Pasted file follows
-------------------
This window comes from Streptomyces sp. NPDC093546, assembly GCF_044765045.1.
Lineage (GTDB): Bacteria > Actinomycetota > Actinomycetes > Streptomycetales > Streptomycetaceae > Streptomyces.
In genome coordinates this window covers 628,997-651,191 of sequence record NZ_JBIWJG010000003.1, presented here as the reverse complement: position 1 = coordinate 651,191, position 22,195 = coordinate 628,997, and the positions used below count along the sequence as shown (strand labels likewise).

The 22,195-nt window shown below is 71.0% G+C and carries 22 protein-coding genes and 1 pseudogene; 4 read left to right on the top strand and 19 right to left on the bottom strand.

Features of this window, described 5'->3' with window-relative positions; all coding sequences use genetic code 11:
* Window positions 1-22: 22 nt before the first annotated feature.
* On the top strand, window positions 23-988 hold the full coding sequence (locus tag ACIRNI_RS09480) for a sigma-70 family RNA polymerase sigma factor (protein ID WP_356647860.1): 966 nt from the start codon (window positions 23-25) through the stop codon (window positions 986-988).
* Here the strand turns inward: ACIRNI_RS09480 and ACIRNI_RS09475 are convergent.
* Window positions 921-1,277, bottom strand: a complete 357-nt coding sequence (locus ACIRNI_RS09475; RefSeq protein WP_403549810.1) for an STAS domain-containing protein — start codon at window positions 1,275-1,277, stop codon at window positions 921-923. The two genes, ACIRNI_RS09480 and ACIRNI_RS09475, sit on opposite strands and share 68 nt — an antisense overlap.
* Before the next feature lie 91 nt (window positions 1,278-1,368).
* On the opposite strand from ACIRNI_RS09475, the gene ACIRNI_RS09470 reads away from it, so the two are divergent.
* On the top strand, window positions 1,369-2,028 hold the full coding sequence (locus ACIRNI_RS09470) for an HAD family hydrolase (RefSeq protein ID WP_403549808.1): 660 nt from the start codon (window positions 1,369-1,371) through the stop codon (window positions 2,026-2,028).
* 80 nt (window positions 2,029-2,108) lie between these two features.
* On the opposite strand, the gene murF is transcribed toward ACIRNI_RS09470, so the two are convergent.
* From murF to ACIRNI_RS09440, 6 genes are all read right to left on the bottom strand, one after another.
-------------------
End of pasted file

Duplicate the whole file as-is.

This window comes from Streptomyces sp. NPDC093546, assembly GCF_044765045.1.
Lineage (GTDB): Bacteria > Actinomycetota > Actinomycetes > Streptomycetales > Streptomycetaceae > Streptomyces.
In genome coordinates this window covers 628,997-651,191 of sequence record NZ_JBIWJG010000003.1, presented here as the reverse complement: position 1 = coordinate 651,191, position 22,195 = coordinate 628,997, and the positions used below count along the sequence as shown (strand labels likewise).

The 22,195-nt window shown below is 71.0% G+C and carries 22 protein-coding genes and 1 pseudogene; 4 read left to right on the top strand and 19 right to left on the bottom strand.

Features of this window, described 5'->3' with window-relative positions; all coding sequences use genetic code 11:
* Window positions 1-22: 22 nt before the first annotated feature.
* On the top strand, window positions 23-988 hold the full coding sequence (locus tag ACIRNI_RS09480) for a sigma-70 family RNA polymerase sigma factor (protein ID WP_356647860.1): 966 nt from the start codon (window positions 23-25) through the stop codon (window positions 986-988).
* Here the strand turns inward: ACIRNI_RS09480 and ACIRNI_RS09475 are convergent.
* Window positions 921-1,277, bottom strand: a complete 357-nt coding sequence (locus ACIRNI_RS09475; RefSeq protein WP_403549810.1) for an STAS domain-containing protein — start codon at window positions 1,275-1,277, stop codon at window positions 921-923. The two genes, ACIRNI_RS09480 and ACIRNI_RS09475, sit on opposite strands and share 68 nt — an antisense overlap.
* Before the next feature lie 91 nt (window positions 1,278-1,368).
* On the opposite strand from ACIRNI_RS09475, the gene ACIRNI_RS09470 reads away from it, so the two are divergent.
* On the top strand, window positions 1,369-2,028 hold the full coding sequence (locus ACIRNI_RS09470) for an HAD family hydrolase (RefSeq protein ID WP_403549808.1): 660 nt from the start codon (window positions 1,369-1,371) through the stop codon (window positions 2,026-2,028).
* 80 nt (window positions 2,029-2,108) lie between these two features.
* On the opposite strand, the gene murF is transcribed toward ACIRNI_RS09470, so the two are convergent.
* From murF to ACIRNI_RS09440, 6 genes are all read right to left on the bottom strand, one after another.